The importance of prioritizing high(er)-value customers

Photo: RetailWire
May 11, 2018

Josh Meyer, LoyaltyOne Global Solutions

Through a special arrangement, what follows is a summary of an article from COLLOQUY, provider of loyalty-marketing publishing, education and research since 1990.

As with most industries, the 80-20 rule applies to the world of retail; high-value customers make up a large percentage of most brands’ sales.

Your customer base should be analyzed for not only your best customers but those with potential to become a best customer in the future. As you look to shift your investments to better serve your current and potential best customers, here are a few best practices to keep in mind:

  • Solve pain points that have the highest impact: Pairing analytical techniques such as potential value models with customer experience solutions will allow you reach future best customers and not just the ones spending the most today. For example, if your data shows a pain point affecting only 20 percent of customers, you would need to look at the composition of this customer group (with specific attention to best and potential best customers) to understand the impact of solving this pain point.
  • Foster loyalty of your best and next-best customers through personalization: LoyaltyOne’s new “CX: Intention vs. Impact” report found that 76 percent of customers felt that receiving personalized discount offers based on their purchase history was important. Unfortunately, just 38 percent of companies said they currently give customers personalized offers or promotions via their mobile app, and less than half (48 percent) engage with customers via e-mail during the pre-purchase phase.
  • Continue the relationship post-purchase: Customer listening is crucial to improving the shopper experience, but just 42 percent of retailers reported that they collect customer feedback based on the shopper experience. Loyalty programs offer an excellent chance to solicit feedback and gain insight on the areas that can benefit most from improvements.
  • Don’t forget to measure: Your survey data and other metrics from your loyalty program should be used to measure the impact of your personalized offers. Introduce personalization into your post-purchase interactions with your highest potential customers for the best results and maximum ROI.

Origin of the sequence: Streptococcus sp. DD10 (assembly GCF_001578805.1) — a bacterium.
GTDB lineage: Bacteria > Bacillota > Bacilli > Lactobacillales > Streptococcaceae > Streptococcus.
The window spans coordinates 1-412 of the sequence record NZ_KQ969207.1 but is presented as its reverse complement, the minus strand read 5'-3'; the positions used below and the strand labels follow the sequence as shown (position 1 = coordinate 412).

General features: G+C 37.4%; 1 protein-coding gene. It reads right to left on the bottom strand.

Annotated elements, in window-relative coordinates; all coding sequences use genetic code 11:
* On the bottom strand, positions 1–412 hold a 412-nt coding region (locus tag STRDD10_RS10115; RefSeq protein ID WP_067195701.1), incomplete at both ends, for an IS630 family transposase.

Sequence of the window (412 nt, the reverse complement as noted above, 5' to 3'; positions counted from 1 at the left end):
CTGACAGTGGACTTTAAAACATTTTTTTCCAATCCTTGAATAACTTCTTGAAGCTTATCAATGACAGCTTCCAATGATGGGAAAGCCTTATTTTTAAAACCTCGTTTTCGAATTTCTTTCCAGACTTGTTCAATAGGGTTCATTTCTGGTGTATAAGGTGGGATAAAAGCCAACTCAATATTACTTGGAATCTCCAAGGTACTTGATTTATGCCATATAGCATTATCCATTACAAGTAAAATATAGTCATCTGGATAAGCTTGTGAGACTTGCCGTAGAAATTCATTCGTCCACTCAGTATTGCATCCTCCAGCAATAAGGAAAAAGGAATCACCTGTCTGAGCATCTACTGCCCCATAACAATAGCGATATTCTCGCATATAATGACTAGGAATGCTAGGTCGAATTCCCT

DISCUSSION QUESTIONS: What advice do you have for retailers targeting current and potential best customers? Are there aspects of the customer prioritization process that retailers continually shortchange?

Please practice The RetailWire Golden Rule when submitting your comments.
"There is a sea of data out there that retailers can use to understand their most loyal customers’ preferences and shopping habits. Use it!"
"Modeling customers on potential value can provide lists of qualifying customers, but you must break down those groups through thoughtful analysis..."
"Not all customers are created equal and “best customer” does not mean the same thing to all retailers."

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16 Comments on "The importance of prioritizing high(er)-value customers"

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Lyle Bunn (Ph.D. Hon)

All customers are not created equal and these points are excellent for providing that special attention. Frequent shoppers can easily become known to staff who should be encouraged to foster the relationship. Digital is not always the answer.

Charles Dimov

By a retailer’s definition, lets say that “best” customers are those that spend the most with them. Loyalty card programs have worked well, but many retailer are already doing this. Most seem to focus on discounting, or dollars back. Good but … your “BEST” customers deserve an experience.

More retailers need to create an experience that customers want to earn. In DSW’s case with a new loyalty program — perhaps earning points to a pedicure (they sell shoes after all), or to an exclusive champagne cocktail – with a discussion about how well their shoes are made — by a well known shoe designer.

To truly engage the higher value shopper, you want to focus on brand intimacy. That comes from creating an experience with your brand that they truly cherish, and that associates your retail name with that exceptional experience.

Dick Seesel

There is a sea of data out there that retailers can use to understand their most loyal customers’ preferences and shopping habits. Use it! Without an action-oriented approach to data science, stores may identify “best customers” but may not customize product offerings or targeted marketing to appeal to them.

As far as customer priorities are concerned, part of the point of customization is to recognize that one shopper may be more focused on personalized service, another on new product offerings, and so on. One size doesn’t fit all — making it all the more critical to put data to good use.

Gabriela Baiter

Agree with your point here.